• Smilax amamiana

      Smilax amamiana

      A deciduous shrub belonging to the greenbrier family. This endemic species is found only near Mount Yuwan on Amami Oshima.

    • Maru-dai-koku-kogane


      It is endemic to Amami Oshima and Tokunoshima. It feeds on the feces of animals such as Amami black rabbits. Its hind wings are atrophied and it cannot fly.

  • 05

    Life-nurturing, abundant water flow

    Life-nurturing, abundant water flow

    On Amami Oshima, which has many steep terrains that stretch from the mountains to the sea, heavy rainfall has created numerous ridges and valleys by eroding the ground with water flow. In the upper and middle reaches of rivers that flow through these valleys, there are repeated fluctuations of water levels by 2-3 meters every time it rains. Plants have adapted to withstand the strong currents during floods and the dryness during droughts by having long and slender leaves or small leaves to reduce resistance against water flow, and by developing strong roots or rhizomes to cling to rocks or reducing hair on leaves to allow mud to dry more quickly. Additionally, Amami Oshima’s unique frogs and dragonflies can be seen around water sources.

    Featured Forest Flora and Fauna!

    • Amauima frog

      Amauima frog

      Endemic to Amami Island. It is beautiful with golden spots on its green back. It calls with a clear, high-pitched voice during the breeding season from January to May.

    • Hime habu viper

      Hime habu viper

      A venomous snake that inhabits riversides and forest floors ranging from the mountains to the plains. It is nocturnal and feeds primarily on frogs and small vertebrates.

    • Amami Katabami

      Amami Katabami

      It grows by crawling on rocks along the mountain streams and blending into the moss. The plant body is very small, with leaves about 3-5 mm in size, and the flowers are also less than 1 cm.

  • 06

    Connecting Mountain Water to Abundant Oceans 
for an Environment Teeming With Life

    Connecting Mountain Water to Abundant Oceans for an Environment Teeming With Life

    Mangrove is the collective term for distinctive plants inhabiting brackish waters where fresh water and sea water come together, such as tropical and subtropical estuaries. One of the largest mangrove forests in Japan has developed near the estuary where the Yakugachi and Sumiyo Rivers meet, where nutrients and soil flow in from the vast subtropical rainforest. The main constituent species of this mangrove forest are Kandelia obovate and oriental mangrove, mixed with the looking-glass tree and Excoecaria agallocha.Mangrove forests also serve as breeding grounds for fish such as Ryukyu Ayu, as well as the larvae of crustaceans and mollusks. The muddy wetlands of the intertidal zone are home to a diverse range of creatures including Southern mudskipper, Southern fiddler crab, sesarmid crabs, Yamamoto butterflyfish, Okinawa anajakko, and many others.

    Featured Forest Flora and Fauna!

    • Soldier crab

      Soldier crab

      This species inhabits the Nansei Islands. This crab can move forward and can often be found in tidal flats, spinning as it burrows beneath the sand.

    • Oriental mangrove

      Oriental mangrove

      An evergreen tree and one of the constituent species of the mangrove. A characteristic of this tree is that its fruit germinates and grows on the tree before falling.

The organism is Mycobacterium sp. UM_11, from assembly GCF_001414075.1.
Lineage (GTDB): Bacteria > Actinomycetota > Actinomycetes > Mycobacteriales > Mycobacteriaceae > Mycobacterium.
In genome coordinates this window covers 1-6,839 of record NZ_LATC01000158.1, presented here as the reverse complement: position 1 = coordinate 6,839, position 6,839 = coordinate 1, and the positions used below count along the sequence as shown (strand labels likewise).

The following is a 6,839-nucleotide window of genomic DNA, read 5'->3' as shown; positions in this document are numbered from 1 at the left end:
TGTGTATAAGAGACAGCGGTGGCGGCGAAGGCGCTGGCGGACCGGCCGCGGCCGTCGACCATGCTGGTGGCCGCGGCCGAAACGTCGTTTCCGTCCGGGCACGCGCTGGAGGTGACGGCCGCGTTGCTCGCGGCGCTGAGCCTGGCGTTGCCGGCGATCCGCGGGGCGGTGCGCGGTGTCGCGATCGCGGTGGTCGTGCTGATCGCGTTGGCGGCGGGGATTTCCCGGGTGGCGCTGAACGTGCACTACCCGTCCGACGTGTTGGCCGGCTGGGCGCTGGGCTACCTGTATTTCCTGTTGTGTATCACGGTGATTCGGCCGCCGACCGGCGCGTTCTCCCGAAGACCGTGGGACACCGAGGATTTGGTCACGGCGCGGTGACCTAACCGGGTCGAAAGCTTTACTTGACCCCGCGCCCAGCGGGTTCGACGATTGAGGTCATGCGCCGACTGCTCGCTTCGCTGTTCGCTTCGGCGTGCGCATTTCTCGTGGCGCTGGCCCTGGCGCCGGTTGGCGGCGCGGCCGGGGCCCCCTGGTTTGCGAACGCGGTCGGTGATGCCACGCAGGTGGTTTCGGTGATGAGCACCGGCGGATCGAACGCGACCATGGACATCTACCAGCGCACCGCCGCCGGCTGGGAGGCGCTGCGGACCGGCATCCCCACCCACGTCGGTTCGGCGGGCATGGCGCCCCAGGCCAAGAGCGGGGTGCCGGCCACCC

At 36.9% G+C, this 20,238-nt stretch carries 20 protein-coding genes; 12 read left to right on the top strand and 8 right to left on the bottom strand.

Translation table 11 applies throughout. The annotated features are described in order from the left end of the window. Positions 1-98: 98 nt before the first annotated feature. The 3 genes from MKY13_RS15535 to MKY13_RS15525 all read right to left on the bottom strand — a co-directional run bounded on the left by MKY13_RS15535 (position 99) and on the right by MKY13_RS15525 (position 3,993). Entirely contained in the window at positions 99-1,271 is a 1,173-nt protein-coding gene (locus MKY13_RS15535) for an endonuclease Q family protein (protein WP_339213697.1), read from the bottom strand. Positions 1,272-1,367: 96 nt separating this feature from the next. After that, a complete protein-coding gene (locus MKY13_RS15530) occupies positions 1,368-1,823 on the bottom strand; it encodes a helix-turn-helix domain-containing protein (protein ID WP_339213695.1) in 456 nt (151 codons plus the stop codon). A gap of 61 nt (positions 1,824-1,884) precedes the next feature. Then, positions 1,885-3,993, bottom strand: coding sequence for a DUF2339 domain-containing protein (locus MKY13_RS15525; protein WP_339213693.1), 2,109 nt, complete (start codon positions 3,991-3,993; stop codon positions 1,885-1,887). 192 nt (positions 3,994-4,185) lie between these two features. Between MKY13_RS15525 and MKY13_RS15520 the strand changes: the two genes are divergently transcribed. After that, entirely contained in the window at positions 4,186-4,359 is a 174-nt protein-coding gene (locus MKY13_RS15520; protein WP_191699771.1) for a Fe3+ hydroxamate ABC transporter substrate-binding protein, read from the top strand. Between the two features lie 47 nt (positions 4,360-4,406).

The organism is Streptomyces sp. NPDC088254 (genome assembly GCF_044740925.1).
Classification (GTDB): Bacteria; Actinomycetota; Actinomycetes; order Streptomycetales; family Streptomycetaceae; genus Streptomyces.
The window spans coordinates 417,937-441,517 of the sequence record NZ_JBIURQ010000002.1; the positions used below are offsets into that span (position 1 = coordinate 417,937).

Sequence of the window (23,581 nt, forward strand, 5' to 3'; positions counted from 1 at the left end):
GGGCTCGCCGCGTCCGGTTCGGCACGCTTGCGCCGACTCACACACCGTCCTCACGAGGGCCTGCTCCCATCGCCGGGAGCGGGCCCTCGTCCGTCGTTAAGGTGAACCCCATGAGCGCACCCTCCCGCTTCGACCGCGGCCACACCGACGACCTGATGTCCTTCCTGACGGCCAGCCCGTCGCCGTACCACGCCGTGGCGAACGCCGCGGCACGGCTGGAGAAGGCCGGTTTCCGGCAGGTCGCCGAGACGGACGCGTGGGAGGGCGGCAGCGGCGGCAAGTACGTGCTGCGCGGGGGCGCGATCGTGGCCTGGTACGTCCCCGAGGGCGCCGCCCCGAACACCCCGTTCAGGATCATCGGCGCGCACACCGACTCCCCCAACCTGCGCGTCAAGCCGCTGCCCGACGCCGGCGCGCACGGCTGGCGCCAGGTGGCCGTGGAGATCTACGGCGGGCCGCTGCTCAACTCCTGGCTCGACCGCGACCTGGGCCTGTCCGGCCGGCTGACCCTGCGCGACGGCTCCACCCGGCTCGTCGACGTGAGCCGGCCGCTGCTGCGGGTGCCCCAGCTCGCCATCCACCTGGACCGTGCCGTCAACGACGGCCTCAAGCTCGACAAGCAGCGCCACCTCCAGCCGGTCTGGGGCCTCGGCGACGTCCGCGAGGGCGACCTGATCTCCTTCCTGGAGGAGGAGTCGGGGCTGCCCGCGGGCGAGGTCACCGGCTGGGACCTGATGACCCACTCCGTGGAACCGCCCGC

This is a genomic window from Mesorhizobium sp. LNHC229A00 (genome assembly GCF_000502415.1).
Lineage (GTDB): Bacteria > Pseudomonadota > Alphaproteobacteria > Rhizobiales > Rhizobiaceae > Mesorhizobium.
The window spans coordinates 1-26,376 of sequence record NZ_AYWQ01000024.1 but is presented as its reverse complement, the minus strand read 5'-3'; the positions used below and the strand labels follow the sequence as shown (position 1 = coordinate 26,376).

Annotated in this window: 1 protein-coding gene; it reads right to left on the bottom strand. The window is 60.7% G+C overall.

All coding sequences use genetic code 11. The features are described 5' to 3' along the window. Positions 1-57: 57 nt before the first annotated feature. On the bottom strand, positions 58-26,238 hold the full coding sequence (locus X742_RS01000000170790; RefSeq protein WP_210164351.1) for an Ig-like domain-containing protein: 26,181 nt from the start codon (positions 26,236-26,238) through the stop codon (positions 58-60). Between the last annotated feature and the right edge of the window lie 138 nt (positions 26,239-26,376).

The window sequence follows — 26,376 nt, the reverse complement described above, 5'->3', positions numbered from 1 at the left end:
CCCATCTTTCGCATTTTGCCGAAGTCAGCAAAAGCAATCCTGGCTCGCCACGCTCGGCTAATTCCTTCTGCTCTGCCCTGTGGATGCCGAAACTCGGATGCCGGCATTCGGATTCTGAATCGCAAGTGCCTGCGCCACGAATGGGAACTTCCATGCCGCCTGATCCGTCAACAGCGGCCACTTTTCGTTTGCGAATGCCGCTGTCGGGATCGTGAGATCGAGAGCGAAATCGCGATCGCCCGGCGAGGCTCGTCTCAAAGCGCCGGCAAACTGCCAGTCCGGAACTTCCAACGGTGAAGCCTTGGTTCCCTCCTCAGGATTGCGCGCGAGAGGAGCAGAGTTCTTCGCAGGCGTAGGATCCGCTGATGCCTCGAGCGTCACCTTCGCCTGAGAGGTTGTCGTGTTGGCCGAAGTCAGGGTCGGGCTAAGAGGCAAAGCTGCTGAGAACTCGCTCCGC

• Ryukyu Ayu

      Ryukyu Ayu

      It lived in Amami Oshima and Okinawa Island, but became extinct in Okinawa Island in the 1970s. It spawns on the riverbed in winter, and the young fish live along the coast of the sea, and migrate upstream again in spring.


The forest wildlife calendar

“The subtropical maritime climate of Amami Oshima Island is temperate throughout the four seasons. Here, we present flora and fauna adapted to each season of this temperate climate based on a seasonal almanac.”

The forest wildlife calendar

  • The season when the leaves of the Castanopsis fall and the yellow flowers bloom. Insects attracted by the smell of flowers and birds that feed on them gather.

  • The rains increase the amount of water in streams and rivers. Water gets stored in fallen and composted leaves.

  • The forest protects the wildlife from strong sunlight and typhoons.

  • Acorns of the Castanopsis are an important source of food for the animals in the forest. Mammals enter the breeding season.

  • As the habu viper is less active, mammals enter the parenting season. Newborns grow up by eating acorns.。


A unique ecosystem topped by the hub viper

A lack of carnivores and large raptors in the ecosystems of Amami Oshima, Tokunoshima, and northern Okinawa Island in central Ryukyu has made the Ryukyu odd-tooth snake and the hub viper, which can grow as large as 2 meters in length, the largest snakes in their respective genera and the apex predators within the ecosystem.

The Amami rabbit (endemic to Amami Oshima and Tokunoshima) and three species of the spiny rat genus (endemic to Amami Oshima, Tokunoshima, and northern Okinawa Island) are nocturnal land creatures, meaning they are at high risk of predation by hub vipers; however, they have evolved behaviors to avoid this danger.

A unique ecosystem 
topped by the hub viper

A unique ecosystem 
topped by the hub viper

The Amami rabbit, for example, digs birthing burrows on steep slopes, and forages and defecates in sunken areas or riverbanks, where it has a broad view of its surroundings. Spiny rats, meanwhile, can leap vertically about 50 cm to dodge the hub viper’s attack. Thanks to this ability, the spiny rat is rarely included in the hub viper’s prey. Meanwhile, the Ryukyu odd-tooth snake, which, like the hub viper, is nocturnal, rarely preys on mammals, like other species of the genus Dinodon, but its stomach contents often include birds and other reptiles, including the hub viper. Moreover, this snake exhibits a special behavior of feeding on the hatchlings and eggs of sea turtles that have come ashore to lay eggs, a behavior extremely rare among snakes that plays a part in the food chain and circle of life unique to the islands.